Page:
Thomas Cranmer

Thomas Cranmer (2 July 1489 – 21 March 1556) was a leader of the English Reformation and Archbishop of Canterbury during the reigns of Henry VIII, Edward VI and, for a short time, Mary I. He helped build the case for the annulment of Henry's marriage to Catherine of Aragon, which was one of the causes of the separation of the English Church from union with the Holy See. Along with Thomas Cromwell, he supported the principle of royal supremacy, in which the king was considered sovereign over the Church within his realm.


Thomas Cranmer
Archbishop of Canterbury
Portrait by Gerlach Flicke, 1545[1]
ChurchChurch of England
DioceseCanterbury
Installed3 December 1533[2]
Term ended4 December 1555
PredecessorWilliam Warham
SuccessorReginald Pole
Orders
Consecration30 March 1533
by John Longland
Personal details
Born2 July 1489
Aslockton, Nottinghamshire, England
Died21 March 1556 (aged 66)
Oxford, England
NationalityEnglish
DenominationAnglicanism
ProfessionPriest
Alma materJesus College, Cambridge
Sainthood
Venerated inAnglican Communion

During Cranmer's tenure as Archbishop of Canterbury, he was responsible for establishing the first doctrinal and liturgical structures of the reformed Church of England. Under Henry's rule, Cranmer did not make many radical changes in the Church, due to power struggles between religious conservatives and reformers. He published the first officially authorised vernacular service, the Exhortation and Litany.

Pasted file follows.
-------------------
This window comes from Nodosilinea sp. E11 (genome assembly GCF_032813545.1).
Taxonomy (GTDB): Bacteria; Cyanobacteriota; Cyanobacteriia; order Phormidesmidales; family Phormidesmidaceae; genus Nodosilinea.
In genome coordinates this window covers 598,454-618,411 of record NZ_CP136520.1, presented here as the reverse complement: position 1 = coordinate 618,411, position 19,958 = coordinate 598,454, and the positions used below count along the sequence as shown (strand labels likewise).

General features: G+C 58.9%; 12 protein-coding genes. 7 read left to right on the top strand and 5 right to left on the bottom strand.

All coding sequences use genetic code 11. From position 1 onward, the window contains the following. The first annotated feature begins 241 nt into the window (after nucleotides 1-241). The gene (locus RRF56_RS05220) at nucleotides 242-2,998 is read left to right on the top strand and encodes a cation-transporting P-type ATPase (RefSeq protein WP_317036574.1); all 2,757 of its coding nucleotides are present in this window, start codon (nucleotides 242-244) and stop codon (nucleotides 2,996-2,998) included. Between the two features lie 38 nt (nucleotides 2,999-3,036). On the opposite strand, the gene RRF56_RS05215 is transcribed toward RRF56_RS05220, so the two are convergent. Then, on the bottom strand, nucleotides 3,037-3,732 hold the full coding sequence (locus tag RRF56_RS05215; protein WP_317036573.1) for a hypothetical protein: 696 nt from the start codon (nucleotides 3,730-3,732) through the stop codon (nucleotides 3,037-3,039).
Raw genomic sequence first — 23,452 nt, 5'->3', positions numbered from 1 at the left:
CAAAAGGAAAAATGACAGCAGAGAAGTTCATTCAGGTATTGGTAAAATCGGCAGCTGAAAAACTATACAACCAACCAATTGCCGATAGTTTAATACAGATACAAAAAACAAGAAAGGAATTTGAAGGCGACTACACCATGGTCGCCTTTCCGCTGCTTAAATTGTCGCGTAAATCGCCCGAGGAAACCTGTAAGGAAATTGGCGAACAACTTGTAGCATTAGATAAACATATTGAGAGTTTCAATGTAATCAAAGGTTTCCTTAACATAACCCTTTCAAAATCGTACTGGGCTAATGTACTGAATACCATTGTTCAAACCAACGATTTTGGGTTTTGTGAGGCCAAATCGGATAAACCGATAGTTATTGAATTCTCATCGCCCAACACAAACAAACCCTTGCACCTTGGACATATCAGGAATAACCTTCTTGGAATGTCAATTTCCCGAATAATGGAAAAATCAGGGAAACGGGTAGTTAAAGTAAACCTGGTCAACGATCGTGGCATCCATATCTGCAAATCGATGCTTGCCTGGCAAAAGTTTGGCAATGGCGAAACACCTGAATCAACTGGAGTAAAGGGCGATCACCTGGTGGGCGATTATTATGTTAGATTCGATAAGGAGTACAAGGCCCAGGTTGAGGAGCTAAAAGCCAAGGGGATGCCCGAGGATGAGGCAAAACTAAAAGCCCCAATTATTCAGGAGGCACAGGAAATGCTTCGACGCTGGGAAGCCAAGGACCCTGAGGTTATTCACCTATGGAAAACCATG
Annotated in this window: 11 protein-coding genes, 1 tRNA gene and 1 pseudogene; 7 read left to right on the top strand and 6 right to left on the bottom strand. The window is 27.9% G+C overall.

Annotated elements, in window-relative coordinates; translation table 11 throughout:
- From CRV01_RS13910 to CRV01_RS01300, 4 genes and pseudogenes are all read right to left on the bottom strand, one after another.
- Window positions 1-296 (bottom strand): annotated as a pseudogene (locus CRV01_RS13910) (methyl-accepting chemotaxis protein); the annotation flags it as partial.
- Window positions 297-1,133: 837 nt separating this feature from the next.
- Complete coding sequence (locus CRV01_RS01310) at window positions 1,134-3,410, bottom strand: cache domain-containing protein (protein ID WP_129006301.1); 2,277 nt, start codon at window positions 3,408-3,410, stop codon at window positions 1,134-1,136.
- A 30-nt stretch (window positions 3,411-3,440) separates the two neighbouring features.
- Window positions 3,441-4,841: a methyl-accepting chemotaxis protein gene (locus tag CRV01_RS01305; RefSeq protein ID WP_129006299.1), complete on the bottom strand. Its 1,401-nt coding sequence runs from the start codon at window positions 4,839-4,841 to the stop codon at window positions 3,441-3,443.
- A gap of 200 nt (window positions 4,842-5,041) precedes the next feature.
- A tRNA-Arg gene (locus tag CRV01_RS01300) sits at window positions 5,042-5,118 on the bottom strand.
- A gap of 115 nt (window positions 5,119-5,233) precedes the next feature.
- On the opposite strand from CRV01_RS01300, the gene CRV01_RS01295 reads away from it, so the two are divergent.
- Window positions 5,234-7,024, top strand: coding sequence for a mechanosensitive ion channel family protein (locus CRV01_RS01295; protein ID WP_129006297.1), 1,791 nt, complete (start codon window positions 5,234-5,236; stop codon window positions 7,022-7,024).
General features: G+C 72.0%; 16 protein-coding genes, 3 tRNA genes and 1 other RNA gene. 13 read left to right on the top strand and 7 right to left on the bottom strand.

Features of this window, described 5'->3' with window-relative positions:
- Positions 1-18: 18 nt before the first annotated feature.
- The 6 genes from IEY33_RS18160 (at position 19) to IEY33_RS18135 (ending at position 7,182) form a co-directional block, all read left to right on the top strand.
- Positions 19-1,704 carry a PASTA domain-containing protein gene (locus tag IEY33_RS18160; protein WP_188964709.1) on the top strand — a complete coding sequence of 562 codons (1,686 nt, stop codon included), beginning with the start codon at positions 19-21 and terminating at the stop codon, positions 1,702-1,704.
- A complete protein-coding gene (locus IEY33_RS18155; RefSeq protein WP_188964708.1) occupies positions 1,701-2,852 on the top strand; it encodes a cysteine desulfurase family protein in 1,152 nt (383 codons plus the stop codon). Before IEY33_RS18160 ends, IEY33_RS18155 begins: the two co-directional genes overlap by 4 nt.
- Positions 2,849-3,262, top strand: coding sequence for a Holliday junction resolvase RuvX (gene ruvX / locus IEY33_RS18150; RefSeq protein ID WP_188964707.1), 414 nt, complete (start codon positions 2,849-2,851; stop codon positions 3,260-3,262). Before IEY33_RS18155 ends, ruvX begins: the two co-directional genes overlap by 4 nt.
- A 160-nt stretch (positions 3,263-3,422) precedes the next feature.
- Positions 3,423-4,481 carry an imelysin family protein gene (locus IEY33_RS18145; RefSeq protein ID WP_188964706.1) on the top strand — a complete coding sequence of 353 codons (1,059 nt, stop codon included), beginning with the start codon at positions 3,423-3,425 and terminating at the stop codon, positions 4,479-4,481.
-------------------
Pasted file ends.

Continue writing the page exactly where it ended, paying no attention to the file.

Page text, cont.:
When Edward came to the throne, Cranmer was able to promote major reforms. He wrote and compiled the first two editions of the Book of Common Prayer, a complete liturgy for the English Church. With the assistance of several Continental reformers to whom he gave refuge, he changed doctrine or discipline in areas such as the Eucharist, clerical celibacy, the role of images in places of worship, and the veneration of saints. Cranmer promulgated the new doctrines through the Prayer Book, the Homilies and other publications.

After the accession of the Catholic Mary I, Cranmer was put on trial for treason and heresy. Imprisoned for over two years and under pressure from Church authorities, he made several recantations and apparently reconciled himself with the Catholic Church. While this would have normally absolved him, Mary wanted him executed, and, on the day of his execution, he withdrew his recantations, to die a heretic to Catholics and a martyr for the principles of the English Reformation. Cranmer's death was immortalised in Foxe's Book of Martyrs and his legacy lives on within the Church of England through the Book of Common Prayer and the Thirty-Nine Articles, an Anglican statement of faith derived from his work.